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Flood Watch For The Mother Lode

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Moderate to heavy rainfall associated with an atmospheric river will result in increased potential for small stream, and river flooding across most of northern and central California.

As a result, a Flood Watch remains in effect for the Mother Lode, the west slope of the northern Sierra Nevada and the northern San Joaquin Valley, from this afternoon through late Saturday night. A Flood Watch has also been issued for the Yosemite National Park valley floor, the lower Sierra Nevada of Mariposa County, the Mariposa County foothills and the central San Joaquin Valley from late tonight until late Saturday night.

Flooding caused by excessive rainfall is expected. Excessive runoff may result in the flooding of rivers, creeks, streams, and other low-lying and flood-prone locations. The concern is for areas that have seen excessive rainfall over the last month.

Creeks and streams may rise out of their banks. Flooding may occur in poor drainage and urban areas. Low-water crossings may be flooded. Storm drains and ditches may become clogged with debris. Extensive street flooding and flooding of creeks and rivers are possible. Area creeks and streams are running high and could flood with more heavy rain. Several area rivers may see rapid rises, but not quite reach flood stage. Isolated rockslides are possible in steep canyons.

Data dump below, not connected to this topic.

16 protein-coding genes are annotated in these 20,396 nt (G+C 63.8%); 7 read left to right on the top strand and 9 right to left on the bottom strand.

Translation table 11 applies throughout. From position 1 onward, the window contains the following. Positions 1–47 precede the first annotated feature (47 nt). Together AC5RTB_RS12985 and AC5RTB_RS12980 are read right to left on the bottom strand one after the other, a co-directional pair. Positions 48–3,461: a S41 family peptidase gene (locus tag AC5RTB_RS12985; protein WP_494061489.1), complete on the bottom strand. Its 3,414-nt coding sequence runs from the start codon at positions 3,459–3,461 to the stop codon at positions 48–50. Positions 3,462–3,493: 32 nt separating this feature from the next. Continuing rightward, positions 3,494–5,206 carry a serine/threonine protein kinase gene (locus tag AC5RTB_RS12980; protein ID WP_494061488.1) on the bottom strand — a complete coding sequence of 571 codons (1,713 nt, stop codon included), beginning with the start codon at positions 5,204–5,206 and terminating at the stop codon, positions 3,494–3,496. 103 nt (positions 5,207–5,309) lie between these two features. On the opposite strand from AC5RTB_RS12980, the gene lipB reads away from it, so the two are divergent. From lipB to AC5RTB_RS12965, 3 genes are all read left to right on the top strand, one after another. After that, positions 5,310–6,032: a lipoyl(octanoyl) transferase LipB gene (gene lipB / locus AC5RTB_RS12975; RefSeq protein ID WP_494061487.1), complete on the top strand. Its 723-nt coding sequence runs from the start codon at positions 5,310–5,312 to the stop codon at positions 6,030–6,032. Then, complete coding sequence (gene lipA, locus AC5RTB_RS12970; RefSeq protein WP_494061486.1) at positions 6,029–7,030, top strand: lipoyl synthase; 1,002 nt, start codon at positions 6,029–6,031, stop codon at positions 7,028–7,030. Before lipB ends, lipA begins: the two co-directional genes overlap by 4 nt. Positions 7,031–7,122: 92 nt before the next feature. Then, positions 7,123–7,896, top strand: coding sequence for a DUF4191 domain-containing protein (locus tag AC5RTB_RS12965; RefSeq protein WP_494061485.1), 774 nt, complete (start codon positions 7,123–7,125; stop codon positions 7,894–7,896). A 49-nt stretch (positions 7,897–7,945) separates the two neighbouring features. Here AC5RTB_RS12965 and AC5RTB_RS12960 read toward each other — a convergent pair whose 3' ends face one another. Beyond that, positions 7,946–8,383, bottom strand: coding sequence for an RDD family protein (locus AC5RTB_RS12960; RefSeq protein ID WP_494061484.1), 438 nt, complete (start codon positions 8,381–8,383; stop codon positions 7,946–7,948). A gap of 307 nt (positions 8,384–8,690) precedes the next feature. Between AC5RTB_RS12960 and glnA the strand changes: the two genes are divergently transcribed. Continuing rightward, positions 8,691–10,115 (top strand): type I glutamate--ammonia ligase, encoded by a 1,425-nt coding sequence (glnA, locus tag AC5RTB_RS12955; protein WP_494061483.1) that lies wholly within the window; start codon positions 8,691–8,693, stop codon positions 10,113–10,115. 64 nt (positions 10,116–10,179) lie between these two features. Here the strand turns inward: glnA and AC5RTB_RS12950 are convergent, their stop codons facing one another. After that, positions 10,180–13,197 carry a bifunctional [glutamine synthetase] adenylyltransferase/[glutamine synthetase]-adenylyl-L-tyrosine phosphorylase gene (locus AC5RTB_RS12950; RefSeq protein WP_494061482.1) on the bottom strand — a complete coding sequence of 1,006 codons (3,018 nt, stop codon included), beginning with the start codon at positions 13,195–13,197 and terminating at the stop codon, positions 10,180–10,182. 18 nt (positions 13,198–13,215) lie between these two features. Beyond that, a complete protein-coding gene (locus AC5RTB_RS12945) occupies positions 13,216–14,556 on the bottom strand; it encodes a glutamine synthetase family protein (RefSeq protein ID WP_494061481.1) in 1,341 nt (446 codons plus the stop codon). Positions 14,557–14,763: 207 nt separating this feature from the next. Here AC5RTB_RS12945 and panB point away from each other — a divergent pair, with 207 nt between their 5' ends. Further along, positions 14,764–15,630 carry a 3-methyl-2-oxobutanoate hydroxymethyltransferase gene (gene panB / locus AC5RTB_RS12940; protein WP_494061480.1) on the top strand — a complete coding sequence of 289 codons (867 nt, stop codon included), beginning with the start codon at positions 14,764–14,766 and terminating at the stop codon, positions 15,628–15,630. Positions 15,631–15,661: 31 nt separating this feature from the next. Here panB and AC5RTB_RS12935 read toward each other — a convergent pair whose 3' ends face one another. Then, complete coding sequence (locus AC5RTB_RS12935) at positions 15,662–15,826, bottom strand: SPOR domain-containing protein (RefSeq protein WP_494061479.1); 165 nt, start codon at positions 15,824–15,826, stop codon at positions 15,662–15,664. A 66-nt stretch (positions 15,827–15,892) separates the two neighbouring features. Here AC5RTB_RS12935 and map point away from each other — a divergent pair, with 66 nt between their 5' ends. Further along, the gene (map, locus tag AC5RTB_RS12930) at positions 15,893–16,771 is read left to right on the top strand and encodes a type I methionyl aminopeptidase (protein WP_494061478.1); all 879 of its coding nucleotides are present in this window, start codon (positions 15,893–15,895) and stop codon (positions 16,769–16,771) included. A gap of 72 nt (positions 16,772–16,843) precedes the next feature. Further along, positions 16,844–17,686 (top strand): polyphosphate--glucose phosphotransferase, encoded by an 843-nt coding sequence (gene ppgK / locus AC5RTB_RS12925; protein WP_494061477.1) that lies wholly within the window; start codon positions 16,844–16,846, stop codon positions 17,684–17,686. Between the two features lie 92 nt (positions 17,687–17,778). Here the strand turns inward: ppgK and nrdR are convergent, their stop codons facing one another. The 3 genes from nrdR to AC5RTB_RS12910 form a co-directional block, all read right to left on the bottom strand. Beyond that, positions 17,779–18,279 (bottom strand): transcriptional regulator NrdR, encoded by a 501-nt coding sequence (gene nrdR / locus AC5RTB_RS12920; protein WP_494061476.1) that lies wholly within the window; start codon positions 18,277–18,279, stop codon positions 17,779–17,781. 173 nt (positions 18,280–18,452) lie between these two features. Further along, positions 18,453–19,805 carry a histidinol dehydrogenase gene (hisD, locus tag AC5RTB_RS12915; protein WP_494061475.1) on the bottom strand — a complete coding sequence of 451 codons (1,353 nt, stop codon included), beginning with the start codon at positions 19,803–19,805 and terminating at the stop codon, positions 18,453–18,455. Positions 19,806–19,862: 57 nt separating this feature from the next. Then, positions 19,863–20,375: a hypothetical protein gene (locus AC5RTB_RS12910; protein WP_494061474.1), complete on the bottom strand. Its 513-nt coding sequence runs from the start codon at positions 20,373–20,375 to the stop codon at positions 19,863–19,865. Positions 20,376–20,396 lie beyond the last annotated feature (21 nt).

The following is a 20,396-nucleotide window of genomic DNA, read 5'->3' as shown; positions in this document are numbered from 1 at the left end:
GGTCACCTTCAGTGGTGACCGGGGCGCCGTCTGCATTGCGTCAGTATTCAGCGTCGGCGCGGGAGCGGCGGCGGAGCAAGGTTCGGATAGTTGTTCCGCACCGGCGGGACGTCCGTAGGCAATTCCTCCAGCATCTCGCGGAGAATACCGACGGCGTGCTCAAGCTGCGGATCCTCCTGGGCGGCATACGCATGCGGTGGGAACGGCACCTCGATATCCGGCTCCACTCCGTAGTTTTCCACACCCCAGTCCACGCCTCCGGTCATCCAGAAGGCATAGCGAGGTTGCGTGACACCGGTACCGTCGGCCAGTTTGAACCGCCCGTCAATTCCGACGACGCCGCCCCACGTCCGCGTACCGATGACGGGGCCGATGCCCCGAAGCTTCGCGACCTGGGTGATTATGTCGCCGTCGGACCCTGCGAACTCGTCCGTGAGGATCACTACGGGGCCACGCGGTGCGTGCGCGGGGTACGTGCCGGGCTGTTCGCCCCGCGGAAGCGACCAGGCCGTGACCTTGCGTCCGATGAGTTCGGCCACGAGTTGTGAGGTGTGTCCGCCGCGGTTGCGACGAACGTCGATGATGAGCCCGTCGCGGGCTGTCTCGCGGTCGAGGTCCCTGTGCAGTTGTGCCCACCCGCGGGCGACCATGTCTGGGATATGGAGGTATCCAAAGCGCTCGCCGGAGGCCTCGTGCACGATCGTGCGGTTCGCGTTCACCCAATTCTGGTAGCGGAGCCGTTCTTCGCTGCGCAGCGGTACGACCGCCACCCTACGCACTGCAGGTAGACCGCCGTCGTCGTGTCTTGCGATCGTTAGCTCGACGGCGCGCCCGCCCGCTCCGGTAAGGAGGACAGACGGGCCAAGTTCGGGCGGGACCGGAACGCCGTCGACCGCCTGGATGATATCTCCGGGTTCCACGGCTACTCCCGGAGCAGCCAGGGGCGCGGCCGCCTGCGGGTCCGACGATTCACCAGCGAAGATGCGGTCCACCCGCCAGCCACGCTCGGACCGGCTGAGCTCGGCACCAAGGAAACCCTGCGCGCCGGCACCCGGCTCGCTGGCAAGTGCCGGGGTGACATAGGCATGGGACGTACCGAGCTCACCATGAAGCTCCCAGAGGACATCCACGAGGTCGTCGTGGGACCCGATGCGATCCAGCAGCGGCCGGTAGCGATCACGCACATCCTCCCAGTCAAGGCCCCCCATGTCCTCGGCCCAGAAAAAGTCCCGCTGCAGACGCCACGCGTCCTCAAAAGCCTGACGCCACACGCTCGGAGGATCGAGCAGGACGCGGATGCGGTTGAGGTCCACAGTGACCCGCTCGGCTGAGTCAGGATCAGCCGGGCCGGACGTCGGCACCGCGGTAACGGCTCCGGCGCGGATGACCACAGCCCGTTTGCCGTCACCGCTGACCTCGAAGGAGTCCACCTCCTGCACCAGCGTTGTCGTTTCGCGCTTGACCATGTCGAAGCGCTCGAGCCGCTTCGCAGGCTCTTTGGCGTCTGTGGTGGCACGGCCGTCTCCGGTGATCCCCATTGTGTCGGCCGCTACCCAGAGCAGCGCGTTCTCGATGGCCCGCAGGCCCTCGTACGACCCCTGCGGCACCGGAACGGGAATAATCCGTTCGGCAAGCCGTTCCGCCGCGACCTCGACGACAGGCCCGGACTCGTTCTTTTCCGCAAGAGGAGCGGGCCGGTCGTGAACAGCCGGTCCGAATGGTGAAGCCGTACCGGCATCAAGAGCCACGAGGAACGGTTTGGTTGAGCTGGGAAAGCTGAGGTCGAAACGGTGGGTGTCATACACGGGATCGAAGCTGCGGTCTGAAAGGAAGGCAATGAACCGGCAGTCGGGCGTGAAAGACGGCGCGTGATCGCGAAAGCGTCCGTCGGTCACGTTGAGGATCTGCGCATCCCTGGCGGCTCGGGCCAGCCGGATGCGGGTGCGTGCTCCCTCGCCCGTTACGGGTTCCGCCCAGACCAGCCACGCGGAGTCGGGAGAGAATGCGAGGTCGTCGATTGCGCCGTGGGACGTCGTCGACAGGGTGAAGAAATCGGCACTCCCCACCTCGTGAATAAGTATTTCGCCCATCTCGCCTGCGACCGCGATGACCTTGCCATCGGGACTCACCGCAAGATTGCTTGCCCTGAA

You should monitor later forecasts and be alert for possible Flood Warnings and Advisories. Those living in areas prone to flooding should be prepared to take action should flooding develop.

The National Weather Service has issued a Winter Storm Warning for Yosemite National Park above 7,000 feet, from 10 PM this evening until 4 AM Sunday. And a Winter Weather Advisory will remain in effect for the west slope of the northern Sierra Nevada from 4 AM Saturday until 4 AM Sunday.

Heavy snow is expected above 7,000 feet. The snow levels will rise to mostly above 8,000 feet today into Saturday morning. Most of the snow will fall from late Saturday afternoon through Saturday night when snow levels begin to lower below the major pass levels.

Total snow accumulations will range from five inches to a foot above the 6,000 foot elevation. One to two feet of snow is likely above 7,000 feet. Three to five feet snow is anticipated above 8,000 feet.

Winds could gust as high as fifty to fifty-five mph over the higher elevations. Gusty winds could bring down tree branches.

Travel could be very difficult to impossible.

If you must travel, keep an extra flashlight, food, and water in your vehicle in case of an emergency. Slow down and use caution while traveling.


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